European anti-austerity and pro-democracy movements form part of a global wave of protests following the global financial crisis. Despite continuity of actors and a double critique of global capitalism and democratic deficits from the previous Global Justice Movement, the centrality of the nation as target and focus of mobilization is a significant difference in this wave. The economic impact of the crisis and austerity policies is insufficient to explain variation in mobilization across countries hardest hit. In order to transform economic/material grievances into collective resistance, grievances need to be channelled against specific targets, and interpretive frameworks of meaning tied to a collective identity need to be mobilized. In Europe, anti-austerity protests were initiated by two sets of actors, Institutional Left and autonomous actors. Autonomous actors linked anti-austerity claims to interpretive system of meanings framed around the crisis of legitimacy of representative democracy; targeted primarily national political and economic oligarchies; and mobilized newcomers through an inclusive collective identity constructed around the ‘ordinary citizen’ as political subject. Democratic regeneration emerges as a significant demand, but is uneven in its resonance. It finds its clearest and most emblematic expression in the ‘movements of the squares’. To the extent that the ‘twin’ crises (financial/democratic) are framed synergistically, they can be seen as counter-hegemonic, as they seek to rupture the consensus of the ‘post-political’. The presence or absence of a strong pro-democracy narrative that connects actors across sectorial and organizational differences could help explain variation between cases. Transnational diffusion processes have been crucial but have not (yet) led to a transnational movement. Given the significant role of the Troika in the bail-outs, debt renegotiations and austerity policies of those countries hardest hit, the low visibility of ‘Europe’ in the mobilizations is surprising.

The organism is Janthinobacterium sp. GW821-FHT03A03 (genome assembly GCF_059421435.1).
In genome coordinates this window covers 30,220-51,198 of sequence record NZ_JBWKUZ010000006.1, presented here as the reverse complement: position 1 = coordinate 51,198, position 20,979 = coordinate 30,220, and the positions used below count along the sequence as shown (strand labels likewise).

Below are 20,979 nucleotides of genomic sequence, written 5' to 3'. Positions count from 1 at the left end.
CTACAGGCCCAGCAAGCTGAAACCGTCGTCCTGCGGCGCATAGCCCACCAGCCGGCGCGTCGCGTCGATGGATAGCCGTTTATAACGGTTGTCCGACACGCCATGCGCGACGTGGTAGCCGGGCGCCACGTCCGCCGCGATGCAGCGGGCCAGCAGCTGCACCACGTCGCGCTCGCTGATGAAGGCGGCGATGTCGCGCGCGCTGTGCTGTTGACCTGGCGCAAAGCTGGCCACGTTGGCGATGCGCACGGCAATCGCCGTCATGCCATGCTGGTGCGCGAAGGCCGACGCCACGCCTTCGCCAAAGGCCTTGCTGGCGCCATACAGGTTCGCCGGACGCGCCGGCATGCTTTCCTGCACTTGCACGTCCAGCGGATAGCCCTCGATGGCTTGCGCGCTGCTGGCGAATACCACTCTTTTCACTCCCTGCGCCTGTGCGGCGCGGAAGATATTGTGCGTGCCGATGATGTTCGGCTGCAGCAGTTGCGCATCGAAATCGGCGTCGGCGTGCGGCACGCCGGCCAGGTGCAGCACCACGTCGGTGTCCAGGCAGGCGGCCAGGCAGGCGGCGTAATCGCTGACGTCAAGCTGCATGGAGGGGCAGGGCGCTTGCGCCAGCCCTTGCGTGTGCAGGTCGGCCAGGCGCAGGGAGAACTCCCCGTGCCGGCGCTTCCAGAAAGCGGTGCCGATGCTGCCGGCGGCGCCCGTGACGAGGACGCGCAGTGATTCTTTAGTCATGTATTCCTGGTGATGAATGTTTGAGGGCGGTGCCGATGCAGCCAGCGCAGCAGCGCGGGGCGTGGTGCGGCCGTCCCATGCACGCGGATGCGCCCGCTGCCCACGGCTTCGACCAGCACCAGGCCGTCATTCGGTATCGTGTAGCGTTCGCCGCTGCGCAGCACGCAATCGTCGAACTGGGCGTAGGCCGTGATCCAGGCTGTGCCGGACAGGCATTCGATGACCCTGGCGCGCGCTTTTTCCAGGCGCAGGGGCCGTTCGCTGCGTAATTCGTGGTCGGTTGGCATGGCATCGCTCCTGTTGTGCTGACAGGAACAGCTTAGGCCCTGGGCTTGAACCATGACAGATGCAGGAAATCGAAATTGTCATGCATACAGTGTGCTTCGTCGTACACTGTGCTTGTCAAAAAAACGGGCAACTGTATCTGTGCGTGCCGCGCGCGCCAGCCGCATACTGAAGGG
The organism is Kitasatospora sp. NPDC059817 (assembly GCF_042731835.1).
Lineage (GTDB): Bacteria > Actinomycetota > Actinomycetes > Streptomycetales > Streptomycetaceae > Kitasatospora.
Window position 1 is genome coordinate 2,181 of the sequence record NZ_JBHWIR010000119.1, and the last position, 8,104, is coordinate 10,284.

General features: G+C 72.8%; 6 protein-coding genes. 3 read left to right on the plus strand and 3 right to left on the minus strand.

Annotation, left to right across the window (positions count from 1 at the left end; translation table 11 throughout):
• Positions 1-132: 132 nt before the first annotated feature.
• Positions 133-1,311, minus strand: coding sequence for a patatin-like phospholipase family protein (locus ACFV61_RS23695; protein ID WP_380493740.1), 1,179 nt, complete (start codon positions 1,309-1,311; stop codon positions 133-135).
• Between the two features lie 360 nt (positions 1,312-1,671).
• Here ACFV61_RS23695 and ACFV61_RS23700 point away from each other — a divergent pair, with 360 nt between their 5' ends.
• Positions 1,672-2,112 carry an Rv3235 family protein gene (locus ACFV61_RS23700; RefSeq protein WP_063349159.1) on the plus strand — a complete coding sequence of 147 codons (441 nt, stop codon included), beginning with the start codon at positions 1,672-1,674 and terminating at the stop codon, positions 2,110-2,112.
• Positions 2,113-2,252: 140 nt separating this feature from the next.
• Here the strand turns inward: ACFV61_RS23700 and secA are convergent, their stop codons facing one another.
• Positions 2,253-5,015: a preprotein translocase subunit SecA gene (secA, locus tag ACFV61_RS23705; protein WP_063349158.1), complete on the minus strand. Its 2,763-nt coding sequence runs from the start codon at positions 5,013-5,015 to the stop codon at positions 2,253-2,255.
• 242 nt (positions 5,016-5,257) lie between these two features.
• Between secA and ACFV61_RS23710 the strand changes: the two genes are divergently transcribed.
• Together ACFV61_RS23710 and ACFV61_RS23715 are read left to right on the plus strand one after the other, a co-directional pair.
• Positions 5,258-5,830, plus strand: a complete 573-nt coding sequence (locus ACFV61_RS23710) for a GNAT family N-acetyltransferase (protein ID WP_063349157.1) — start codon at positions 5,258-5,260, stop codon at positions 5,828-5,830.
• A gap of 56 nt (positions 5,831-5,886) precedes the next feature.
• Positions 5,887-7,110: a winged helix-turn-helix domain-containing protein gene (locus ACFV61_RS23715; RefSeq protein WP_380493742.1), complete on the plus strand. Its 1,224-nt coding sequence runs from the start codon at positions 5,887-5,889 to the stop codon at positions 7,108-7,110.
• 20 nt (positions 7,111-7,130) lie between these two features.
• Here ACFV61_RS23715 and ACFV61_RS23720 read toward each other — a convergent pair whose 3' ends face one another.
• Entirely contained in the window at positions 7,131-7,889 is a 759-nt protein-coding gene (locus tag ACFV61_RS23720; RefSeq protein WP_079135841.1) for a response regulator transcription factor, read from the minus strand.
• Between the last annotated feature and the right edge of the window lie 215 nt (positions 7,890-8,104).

Bibliographical noteThis work was supported by the Marie Sklodowska-Curie Fellowship [grant number 326712].
- financial crisis
- legitimisation crisis